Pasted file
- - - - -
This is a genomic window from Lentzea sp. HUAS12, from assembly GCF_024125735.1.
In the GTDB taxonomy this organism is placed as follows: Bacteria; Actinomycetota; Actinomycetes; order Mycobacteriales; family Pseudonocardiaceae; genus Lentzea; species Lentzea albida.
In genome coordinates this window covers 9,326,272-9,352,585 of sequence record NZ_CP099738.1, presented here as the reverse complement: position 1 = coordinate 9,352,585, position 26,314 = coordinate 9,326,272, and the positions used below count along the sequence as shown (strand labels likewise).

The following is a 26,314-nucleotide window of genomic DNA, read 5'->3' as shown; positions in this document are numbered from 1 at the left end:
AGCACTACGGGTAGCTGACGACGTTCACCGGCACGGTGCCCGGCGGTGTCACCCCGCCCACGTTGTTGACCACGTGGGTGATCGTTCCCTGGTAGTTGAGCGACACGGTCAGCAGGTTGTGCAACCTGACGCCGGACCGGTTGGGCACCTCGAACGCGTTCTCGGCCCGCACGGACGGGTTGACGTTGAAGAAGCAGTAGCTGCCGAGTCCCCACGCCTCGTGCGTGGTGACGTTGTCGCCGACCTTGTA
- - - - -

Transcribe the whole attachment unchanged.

This is a genomic window from Lentzea sp. HUAS12, from assembly GCF_024125735.1.
In the GTDB taxonomy this organism is placed as follows: Bacteria; Actinomycetota; Actinomycetes; order Mycobacteriales; family Pseudonocardiaceae; genus Lentzea; species Lentzea albida.
In genome coordinates this window covers 9,326,272-9,352,585 of sequence record NZ_CP099738.1, presented here as the reverse complement: position 1 = coordinate 9,352,585, position 26,314 = coordinate 9,326,272, and the positions used below count along the sequence as shown (strand labels likewise).

The following is a 26,314-nucleotide window of genomic DNA, read 5'->3' as shown; positions in this document are numbered from 1 at the left end:
AGCACTACGGGTAGCTGACGACGTTCACCGGCACGGTGCCCGGCGGTGTCACCCCGCCCACGTTGTTGACCACGTGGGTGATCGTTCCCTGGTAGTTGAGCGACACGGTCAGCAGGTTGTGCAACCTGACGCCGGACCGGTTGGGCACCTCGAACGCGTTCTCGGCCCGCACGGACGGGTTGACGTTGAAGAAGCAGTAGCTGCCGAGTCCCCACGCCTCGTGCGTGGTGACGTTGTCGCCGACCTTGTA